Our favorite member of the band’s regular line-up, though, was by far Leroy Brown, sure enough from the South Side of Chicago. Leroy Brown played no instrument; he didn’t have to. He was just that bad. His official role with the band was “Master of Ceremonies.” He’d go up on-stage and welcome the audience, crack jokes, hype my dad up, ask them if they were ready for The Chief, and then—skeptical of their sincerity the first time around—he would ask them again, and again.
Without fail, Leroy Brown always seemed to sink himself into the corners of any given space like an eight ball; his clean-shaven head was obscured by a black leather beret raked over one of his bloodshot eyes. The bluesmen’s basement conversation ran in cadences and turned on topics otherwise untouched in our suburban world; pints of rum and gin passing between them, the liquid lines sinking as the bottles went tipping into red plastic cups.
“If we ain’t got enough drink to last us through the night, someone better go drive up to the liquor store now. You know the cops around here be lookin’ to pull a motherfucker over on a DUI," Will says.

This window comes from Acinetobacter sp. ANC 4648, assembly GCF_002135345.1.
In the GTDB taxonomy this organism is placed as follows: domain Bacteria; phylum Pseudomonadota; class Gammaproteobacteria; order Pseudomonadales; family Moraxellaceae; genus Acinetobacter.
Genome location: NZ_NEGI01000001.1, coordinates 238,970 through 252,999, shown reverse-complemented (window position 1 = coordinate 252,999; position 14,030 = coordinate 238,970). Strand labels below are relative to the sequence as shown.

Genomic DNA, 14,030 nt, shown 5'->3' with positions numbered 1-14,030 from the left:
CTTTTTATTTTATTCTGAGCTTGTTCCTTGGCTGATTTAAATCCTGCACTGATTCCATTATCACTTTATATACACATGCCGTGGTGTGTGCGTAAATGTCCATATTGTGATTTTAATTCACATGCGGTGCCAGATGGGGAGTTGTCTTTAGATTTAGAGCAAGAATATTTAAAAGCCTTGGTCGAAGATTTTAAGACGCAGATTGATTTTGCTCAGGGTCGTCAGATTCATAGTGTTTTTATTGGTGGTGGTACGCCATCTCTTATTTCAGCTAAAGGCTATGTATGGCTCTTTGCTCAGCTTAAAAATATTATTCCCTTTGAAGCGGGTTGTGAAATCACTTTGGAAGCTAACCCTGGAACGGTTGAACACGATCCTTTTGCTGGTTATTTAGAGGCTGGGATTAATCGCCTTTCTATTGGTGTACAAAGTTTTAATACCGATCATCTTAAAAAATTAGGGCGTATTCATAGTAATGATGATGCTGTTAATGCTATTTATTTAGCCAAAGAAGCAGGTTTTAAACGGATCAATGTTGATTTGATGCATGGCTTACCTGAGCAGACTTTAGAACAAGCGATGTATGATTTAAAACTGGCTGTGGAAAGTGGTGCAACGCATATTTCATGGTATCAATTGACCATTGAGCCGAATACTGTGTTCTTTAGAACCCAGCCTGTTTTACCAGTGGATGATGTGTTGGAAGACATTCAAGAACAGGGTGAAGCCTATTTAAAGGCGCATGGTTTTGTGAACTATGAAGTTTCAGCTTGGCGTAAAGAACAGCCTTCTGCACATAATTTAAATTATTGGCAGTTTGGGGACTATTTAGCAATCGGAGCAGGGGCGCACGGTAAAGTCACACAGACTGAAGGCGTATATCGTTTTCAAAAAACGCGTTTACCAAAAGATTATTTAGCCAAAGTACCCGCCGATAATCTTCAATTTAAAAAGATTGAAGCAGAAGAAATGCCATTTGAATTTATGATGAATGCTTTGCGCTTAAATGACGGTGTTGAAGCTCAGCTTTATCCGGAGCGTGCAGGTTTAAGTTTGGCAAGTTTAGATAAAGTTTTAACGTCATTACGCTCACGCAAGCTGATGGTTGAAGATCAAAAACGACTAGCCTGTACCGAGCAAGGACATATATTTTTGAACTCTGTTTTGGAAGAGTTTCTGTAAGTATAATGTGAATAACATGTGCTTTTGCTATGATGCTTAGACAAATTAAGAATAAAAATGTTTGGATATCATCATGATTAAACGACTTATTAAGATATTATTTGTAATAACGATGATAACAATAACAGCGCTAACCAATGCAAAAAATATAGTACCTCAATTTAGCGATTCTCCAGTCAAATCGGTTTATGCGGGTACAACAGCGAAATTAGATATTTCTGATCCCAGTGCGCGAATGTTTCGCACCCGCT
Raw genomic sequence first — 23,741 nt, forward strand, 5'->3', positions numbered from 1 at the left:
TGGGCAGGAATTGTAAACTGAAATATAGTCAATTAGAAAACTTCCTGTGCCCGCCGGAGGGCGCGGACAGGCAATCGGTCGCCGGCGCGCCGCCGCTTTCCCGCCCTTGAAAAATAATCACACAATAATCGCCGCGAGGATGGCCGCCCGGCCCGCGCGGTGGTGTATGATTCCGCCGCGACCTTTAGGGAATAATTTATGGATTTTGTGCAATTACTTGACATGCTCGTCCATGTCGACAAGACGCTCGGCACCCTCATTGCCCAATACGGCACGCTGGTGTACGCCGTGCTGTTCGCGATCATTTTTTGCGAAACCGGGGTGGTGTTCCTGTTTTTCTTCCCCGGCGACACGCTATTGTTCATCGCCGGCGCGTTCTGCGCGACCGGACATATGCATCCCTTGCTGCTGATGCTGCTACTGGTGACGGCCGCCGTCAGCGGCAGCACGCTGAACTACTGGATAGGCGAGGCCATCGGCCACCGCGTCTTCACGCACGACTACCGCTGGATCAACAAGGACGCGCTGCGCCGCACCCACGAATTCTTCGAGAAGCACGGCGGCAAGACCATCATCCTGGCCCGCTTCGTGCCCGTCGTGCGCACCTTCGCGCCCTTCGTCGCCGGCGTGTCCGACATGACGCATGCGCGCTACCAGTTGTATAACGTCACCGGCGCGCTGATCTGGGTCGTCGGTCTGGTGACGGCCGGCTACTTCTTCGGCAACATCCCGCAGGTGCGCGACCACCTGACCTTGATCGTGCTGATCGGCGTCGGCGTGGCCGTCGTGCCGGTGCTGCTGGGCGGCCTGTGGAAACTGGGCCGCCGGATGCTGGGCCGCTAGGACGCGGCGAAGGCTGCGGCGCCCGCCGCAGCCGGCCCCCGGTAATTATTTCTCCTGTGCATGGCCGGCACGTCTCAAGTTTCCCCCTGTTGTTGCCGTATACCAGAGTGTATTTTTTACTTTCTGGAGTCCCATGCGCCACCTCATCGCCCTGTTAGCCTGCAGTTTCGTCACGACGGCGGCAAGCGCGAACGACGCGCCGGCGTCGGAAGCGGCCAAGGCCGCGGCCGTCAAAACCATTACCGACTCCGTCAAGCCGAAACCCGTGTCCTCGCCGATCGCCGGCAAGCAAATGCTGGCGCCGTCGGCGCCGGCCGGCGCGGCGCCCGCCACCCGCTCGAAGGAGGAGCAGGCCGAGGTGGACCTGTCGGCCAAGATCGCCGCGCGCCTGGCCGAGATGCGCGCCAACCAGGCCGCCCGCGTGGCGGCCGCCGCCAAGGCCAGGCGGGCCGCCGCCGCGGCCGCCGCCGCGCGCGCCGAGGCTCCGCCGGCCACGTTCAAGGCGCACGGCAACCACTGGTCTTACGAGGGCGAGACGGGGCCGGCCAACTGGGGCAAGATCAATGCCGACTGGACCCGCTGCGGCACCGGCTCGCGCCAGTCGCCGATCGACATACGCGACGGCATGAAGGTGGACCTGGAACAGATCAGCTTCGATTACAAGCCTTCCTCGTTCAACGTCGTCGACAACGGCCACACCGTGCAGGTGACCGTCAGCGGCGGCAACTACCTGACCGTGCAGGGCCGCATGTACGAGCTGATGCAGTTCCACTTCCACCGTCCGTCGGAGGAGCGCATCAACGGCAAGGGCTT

“Maybe we wouldn’t run out so quick if Harold’s ass would slow down drinking.,” Tim adds, twirling his drum stick post-staccato-snare flourish.
Now Harold, angry: “Ain’t no motherfucking liquor stores out in these suburbs, that’s the problem. One to every five miles. If it was any decency we’d be able to just walk the sto’. It’s like a fuckin’ desert out here. Can’t get no weed, neither.”
“Come on, now. There’s kids around,” my father says, adjusting an amp level.
Leroy Brown takes the floor from the corner: “Ain’t nothing the kids don’t know about already. They teenagers now. Done heard everything about everything already. Sex. All that shit. Shee-it, your son,” Leroy Brown motions toward me with his cigarette, “oughta’ know all about women—his dad sure ‘nuff had one shakin’ her titties at him at the show last night.”
They erupt into laughter.
My dad, increasingly aggravated: “Come on, now. What’d I just say? He gonna’ go back and tell his mom all this. I don’t need to hear it.”